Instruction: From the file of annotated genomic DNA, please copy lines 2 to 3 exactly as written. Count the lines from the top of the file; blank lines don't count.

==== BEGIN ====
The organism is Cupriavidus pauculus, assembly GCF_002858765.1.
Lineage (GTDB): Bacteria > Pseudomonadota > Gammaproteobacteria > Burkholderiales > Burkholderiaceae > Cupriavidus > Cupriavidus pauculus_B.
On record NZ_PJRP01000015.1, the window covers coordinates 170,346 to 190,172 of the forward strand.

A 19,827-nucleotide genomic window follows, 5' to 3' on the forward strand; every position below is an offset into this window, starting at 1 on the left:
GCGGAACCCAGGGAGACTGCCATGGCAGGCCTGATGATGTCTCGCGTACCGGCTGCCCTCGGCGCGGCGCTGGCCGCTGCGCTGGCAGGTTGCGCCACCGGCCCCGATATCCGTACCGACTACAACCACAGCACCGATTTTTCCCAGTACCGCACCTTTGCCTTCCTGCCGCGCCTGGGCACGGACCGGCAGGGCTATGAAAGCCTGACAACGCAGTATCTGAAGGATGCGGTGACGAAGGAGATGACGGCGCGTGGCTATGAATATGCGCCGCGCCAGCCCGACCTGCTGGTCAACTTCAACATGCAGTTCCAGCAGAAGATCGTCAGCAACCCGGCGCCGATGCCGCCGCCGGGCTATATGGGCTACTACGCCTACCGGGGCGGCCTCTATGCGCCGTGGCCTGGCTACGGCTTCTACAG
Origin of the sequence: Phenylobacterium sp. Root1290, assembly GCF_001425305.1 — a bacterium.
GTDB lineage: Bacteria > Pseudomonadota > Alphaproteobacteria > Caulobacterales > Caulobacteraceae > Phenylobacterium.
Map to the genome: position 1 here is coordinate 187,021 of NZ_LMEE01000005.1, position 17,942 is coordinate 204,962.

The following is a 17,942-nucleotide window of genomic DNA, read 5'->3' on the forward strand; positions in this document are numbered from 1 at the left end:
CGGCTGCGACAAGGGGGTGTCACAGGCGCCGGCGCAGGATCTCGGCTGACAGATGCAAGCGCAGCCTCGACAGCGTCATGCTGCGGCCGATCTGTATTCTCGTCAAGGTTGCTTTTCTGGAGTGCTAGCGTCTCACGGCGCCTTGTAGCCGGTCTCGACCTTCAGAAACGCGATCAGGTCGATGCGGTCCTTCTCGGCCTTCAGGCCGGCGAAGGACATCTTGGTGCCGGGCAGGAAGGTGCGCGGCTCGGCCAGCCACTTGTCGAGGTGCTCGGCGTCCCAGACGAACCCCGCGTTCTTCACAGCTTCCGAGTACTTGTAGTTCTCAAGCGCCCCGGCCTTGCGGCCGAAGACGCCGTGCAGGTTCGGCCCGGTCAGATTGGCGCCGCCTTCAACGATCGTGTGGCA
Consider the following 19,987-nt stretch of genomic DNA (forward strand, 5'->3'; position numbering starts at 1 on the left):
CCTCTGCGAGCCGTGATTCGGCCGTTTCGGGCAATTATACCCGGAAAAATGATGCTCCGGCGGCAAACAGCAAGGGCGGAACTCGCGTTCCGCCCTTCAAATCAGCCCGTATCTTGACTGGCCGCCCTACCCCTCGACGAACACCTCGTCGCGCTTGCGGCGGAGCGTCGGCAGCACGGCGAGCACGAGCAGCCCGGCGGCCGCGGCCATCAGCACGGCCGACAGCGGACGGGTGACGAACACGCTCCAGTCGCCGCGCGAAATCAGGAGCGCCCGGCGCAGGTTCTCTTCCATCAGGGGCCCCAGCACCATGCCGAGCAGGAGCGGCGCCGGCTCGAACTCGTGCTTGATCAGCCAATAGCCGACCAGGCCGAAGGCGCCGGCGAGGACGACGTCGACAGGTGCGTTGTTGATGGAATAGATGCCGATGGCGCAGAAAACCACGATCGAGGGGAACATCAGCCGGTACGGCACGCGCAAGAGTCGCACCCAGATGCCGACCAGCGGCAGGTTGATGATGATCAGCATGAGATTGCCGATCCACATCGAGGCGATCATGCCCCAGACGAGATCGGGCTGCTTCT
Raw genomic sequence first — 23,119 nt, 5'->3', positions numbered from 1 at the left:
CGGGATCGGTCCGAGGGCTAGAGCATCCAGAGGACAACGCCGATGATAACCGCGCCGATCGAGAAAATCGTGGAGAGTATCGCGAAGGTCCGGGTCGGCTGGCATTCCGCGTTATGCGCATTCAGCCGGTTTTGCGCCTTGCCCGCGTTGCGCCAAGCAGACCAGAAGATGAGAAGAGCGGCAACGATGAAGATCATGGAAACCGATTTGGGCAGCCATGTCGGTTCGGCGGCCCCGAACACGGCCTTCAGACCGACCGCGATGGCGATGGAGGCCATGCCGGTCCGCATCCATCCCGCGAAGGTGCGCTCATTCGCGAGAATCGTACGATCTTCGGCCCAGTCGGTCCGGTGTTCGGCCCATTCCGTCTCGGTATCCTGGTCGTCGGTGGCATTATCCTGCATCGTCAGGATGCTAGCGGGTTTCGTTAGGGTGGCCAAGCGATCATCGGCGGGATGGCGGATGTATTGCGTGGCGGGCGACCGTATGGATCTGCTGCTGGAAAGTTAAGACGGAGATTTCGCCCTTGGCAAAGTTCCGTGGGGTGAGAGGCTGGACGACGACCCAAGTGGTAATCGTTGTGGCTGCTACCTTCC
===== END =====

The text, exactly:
Lineage (GTDB): Bacteria > Pseudomonadota > Gammaproteobacteria > Burkholderiales > Burkholderiaceae > Cupriavidus > Cupriavidus pauculus_B.
On record NZ_PJRP01000015.1, the window covers coordinates 170,346 to 190,172 of the forward strand.